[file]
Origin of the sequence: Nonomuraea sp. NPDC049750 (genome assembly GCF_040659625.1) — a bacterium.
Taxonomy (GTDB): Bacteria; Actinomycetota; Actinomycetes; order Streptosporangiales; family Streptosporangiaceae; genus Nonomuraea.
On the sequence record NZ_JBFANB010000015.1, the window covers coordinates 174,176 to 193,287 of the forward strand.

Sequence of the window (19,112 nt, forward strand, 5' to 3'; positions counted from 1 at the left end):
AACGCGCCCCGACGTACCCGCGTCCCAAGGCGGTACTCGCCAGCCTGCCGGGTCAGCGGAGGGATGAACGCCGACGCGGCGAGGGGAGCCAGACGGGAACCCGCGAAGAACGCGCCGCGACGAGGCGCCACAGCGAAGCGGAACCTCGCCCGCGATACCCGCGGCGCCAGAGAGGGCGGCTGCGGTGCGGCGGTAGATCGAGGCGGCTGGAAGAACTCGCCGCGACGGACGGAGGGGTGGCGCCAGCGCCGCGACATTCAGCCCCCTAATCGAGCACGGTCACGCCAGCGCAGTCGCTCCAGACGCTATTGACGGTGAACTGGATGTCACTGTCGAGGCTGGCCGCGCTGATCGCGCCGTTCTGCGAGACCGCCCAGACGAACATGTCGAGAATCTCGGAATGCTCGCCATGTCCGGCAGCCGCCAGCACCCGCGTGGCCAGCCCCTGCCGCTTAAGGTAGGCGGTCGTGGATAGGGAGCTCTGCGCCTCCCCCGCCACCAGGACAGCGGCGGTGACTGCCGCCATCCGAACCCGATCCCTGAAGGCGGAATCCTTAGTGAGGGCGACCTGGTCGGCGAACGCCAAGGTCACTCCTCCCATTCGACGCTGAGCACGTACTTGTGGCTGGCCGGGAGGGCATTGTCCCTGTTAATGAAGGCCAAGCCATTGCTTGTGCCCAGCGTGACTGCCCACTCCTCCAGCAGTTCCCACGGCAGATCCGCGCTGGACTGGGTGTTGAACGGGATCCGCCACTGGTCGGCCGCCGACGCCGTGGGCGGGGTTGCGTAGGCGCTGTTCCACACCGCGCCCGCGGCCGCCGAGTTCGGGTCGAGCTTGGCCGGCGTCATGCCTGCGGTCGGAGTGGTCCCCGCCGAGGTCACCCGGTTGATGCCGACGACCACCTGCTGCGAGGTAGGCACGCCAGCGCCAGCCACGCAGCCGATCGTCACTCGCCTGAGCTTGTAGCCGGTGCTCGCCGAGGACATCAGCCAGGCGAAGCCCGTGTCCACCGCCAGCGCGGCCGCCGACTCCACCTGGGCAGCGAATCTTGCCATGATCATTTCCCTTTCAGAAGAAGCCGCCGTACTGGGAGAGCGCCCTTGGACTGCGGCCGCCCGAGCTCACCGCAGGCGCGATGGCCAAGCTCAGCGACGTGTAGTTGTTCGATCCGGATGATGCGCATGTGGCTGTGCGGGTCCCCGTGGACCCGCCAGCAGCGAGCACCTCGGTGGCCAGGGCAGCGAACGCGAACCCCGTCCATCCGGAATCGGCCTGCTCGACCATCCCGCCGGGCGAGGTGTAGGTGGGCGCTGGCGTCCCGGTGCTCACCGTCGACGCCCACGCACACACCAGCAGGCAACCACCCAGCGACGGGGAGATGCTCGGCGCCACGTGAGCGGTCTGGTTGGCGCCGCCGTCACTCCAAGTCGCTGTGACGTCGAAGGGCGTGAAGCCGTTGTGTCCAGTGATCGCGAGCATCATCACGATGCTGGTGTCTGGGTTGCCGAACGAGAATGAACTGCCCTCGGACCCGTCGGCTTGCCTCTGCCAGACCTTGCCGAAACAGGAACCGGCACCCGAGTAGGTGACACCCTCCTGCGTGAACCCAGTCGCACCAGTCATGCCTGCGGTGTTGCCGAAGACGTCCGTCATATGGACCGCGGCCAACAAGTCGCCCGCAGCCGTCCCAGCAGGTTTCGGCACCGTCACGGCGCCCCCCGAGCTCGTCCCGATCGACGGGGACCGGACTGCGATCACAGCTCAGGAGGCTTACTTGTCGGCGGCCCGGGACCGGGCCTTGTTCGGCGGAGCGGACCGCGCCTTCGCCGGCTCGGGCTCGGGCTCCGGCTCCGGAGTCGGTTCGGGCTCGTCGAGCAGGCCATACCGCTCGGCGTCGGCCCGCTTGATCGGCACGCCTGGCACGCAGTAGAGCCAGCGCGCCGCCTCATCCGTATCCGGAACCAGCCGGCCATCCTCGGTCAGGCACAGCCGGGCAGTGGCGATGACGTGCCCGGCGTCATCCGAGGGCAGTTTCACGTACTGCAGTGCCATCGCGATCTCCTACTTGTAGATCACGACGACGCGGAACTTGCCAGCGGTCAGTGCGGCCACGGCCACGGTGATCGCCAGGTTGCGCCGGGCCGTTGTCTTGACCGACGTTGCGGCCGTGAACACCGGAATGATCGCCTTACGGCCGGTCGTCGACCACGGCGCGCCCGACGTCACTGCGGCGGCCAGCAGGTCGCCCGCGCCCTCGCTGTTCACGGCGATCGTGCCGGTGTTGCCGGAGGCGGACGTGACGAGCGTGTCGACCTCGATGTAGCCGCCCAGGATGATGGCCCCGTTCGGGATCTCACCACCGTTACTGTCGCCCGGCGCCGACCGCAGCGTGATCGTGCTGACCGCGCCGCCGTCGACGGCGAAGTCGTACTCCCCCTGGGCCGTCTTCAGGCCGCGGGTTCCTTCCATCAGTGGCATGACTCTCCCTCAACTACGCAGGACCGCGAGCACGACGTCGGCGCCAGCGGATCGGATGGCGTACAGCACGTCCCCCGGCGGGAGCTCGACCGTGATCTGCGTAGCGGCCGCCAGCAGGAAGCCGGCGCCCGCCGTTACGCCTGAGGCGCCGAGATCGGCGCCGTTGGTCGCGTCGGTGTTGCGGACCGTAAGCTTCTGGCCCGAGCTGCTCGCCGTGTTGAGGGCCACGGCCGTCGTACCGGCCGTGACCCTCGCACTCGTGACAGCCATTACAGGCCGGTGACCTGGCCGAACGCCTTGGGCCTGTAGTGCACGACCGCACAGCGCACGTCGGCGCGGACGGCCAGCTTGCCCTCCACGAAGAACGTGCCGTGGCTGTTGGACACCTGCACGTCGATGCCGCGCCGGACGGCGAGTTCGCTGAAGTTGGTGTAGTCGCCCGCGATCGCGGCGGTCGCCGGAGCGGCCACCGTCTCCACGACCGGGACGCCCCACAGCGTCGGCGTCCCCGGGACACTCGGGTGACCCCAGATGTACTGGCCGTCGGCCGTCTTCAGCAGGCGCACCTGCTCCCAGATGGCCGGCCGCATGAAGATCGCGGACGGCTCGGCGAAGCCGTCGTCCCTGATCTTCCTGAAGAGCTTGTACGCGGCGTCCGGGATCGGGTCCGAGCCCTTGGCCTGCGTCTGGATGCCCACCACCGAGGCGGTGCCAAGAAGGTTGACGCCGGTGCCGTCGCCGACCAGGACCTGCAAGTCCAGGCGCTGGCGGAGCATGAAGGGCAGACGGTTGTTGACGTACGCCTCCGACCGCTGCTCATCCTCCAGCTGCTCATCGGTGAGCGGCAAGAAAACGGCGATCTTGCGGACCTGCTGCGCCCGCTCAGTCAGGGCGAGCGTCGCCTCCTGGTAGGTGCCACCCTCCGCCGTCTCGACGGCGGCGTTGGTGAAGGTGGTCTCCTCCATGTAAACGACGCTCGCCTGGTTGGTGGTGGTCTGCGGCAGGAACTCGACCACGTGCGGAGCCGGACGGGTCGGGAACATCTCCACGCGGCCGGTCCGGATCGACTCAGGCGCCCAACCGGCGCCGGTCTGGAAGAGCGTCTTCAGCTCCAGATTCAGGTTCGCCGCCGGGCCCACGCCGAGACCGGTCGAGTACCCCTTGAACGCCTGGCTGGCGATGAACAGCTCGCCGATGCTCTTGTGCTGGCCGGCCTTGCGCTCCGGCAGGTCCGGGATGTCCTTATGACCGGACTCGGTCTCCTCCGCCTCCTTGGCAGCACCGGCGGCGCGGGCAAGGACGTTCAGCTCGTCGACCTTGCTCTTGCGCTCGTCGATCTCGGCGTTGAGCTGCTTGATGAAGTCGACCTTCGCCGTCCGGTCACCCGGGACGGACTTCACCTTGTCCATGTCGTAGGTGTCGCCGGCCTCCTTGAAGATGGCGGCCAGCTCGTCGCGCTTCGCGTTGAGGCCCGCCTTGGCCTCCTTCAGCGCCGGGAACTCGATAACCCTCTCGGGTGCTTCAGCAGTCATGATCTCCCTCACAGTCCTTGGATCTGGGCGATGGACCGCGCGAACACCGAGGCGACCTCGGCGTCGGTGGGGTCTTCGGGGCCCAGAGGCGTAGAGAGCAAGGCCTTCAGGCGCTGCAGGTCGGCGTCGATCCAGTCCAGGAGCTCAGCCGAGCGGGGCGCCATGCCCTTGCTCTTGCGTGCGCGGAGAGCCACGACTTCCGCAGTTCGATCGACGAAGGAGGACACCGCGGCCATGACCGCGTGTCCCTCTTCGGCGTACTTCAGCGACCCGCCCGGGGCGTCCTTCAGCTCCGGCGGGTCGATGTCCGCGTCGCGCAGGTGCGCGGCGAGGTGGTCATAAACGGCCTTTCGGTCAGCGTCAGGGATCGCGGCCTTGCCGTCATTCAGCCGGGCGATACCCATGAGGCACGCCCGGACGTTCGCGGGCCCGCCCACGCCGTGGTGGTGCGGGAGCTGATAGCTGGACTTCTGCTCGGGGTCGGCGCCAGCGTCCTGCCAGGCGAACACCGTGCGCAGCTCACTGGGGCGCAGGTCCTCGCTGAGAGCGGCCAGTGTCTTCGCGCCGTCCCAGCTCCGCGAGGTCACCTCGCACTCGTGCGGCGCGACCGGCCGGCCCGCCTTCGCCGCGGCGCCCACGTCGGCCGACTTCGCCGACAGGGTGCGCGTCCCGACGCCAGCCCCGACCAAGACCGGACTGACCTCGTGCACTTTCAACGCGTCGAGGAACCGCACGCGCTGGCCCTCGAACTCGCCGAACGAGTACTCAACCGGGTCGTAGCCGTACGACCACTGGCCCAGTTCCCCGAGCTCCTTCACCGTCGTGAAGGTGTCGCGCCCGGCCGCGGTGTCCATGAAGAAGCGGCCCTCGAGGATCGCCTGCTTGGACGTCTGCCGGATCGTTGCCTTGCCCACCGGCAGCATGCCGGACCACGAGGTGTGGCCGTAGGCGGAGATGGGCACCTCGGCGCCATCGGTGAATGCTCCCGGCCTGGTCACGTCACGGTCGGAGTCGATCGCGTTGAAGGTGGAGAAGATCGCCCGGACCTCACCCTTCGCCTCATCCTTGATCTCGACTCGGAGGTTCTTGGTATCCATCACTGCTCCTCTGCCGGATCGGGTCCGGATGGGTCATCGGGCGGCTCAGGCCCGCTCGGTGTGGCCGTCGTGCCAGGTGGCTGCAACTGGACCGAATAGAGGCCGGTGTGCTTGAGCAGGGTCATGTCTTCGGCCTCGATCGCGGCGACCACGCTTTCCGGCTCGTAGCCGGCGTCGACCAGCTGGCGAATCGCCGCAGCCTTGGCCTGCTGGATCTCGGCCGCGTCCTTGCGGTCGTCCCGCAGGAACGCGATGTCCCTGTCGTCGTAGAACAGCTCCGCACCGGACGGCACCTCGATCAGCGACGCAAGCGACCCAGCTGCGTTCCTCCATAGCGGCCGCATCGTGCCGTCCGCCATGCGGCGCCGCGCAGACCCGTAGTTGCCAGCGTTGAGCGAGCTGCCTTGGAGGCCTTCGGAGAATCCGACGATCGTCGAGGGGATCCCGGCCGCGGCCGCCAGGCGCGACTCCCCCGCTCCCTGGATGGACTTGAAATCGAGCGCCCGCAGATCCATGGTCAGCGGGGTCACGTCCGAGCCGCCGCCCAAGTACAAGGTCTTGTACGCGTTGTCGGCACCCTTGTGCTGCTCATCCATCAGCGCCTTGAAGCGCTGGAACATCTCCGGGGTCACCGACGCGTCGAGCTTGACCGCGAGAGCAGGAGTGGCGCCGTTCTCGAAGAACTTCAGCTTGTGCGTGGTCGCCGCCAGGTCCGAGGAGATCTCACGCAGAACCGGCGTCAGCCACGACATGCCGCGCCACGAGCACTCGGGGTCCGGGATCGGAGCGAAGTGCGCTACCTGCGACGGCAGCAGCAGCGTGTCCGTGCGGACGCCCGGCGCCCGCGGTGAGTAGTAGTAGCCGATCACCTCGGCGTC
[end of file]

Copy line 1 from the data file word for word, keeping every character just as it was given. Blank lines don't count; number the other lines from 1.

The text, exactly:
Origin of the sequence: Nonomuraea sp. NPDC049750 (genome assembly GCF_040659625.1) — a bacterium.